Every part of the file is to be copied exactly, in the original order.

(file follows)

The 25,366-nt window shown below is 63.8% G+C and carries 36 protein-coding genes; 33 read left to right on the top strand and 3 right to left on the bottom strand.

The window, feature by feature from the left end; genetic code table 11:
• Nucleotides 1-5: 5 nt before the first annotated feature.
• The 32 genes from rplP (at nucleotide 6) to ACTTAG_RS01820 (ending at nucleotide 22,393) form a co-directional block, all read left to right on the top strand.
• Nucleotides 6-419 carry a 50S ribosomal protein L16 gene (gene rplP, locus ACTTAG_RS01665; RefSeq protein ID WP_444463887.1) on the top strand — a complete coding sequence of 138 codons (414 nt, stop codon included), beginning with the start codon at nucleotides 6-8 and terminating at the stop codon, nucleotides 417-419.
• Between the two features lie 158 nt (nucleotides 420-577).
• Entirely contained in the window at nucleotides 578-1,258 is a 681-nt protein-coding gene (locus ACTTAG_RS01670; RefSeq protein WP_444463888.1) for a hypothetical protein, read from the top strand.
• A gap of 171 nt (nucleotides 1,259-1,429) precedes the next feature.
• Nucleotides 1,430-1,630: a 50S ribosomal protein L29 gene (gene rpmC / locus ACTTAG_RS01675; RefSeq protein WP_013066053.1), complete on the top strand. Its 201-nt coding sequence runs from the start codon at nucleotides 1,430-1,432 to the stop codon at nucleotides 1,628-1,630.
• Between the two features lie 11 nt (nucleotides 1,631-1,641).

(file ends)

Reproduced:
The 25,366-nt window shown below is 63.8% G+C and carries 36 protein-coding genes; 33 read left to right on the top strand and 3 right to left on the bottom strand.

The window, feature by feature from the left end; genetic code table 11:
• Nucleotides 1-5: 5 nt before the first annotated feature.
• The 32 genes from rplP (at nucleotide 6) to ACTTAG_RS01820 (ending at nucleotide 22,393) form a co-directional block, all read left to right on the top strand.
• Nucleotides 6-419 carry a 50S ribosomal protein L16 gene (gene rplP, locus ACTTAG_RS01665; RefSeq protein ID WP_444463887.1) on the top strand — a complete coding sequence of 138 codons (414 nt, stop codon included), beginning with the start codon at nucleotides 6-8 and terminating at the stop codon, nucleotides 417-419.
• Between the two features lie 158 nt (nucleotides 420-577).
• Entirely contained in the window at nucleotides 578-1,258 is a 681-nt protein-coding gene (locus ACTTAG_RS01670; RefSeq protein WP_444463888.1) for a hypothetical protein, read from the top strand.
• A gap of 171 nt (nucleotides 1,259-1,429) precedes the next feature.
• Nucleotides 1,430-1,630: a 50S ribosomal protein L29 gene (gene rpmC / locus ACTTAG_RS01675; RefSeq protein WP_013066053.1), complete on the top strand. Its 201-nt coding sequence runs from the start codon at nucleotides 1,430-1,432 to the stop codon at nucleotides 1,628-1,630.
• Between the two features lie 11 nt (nucleotides 1,631-1,641).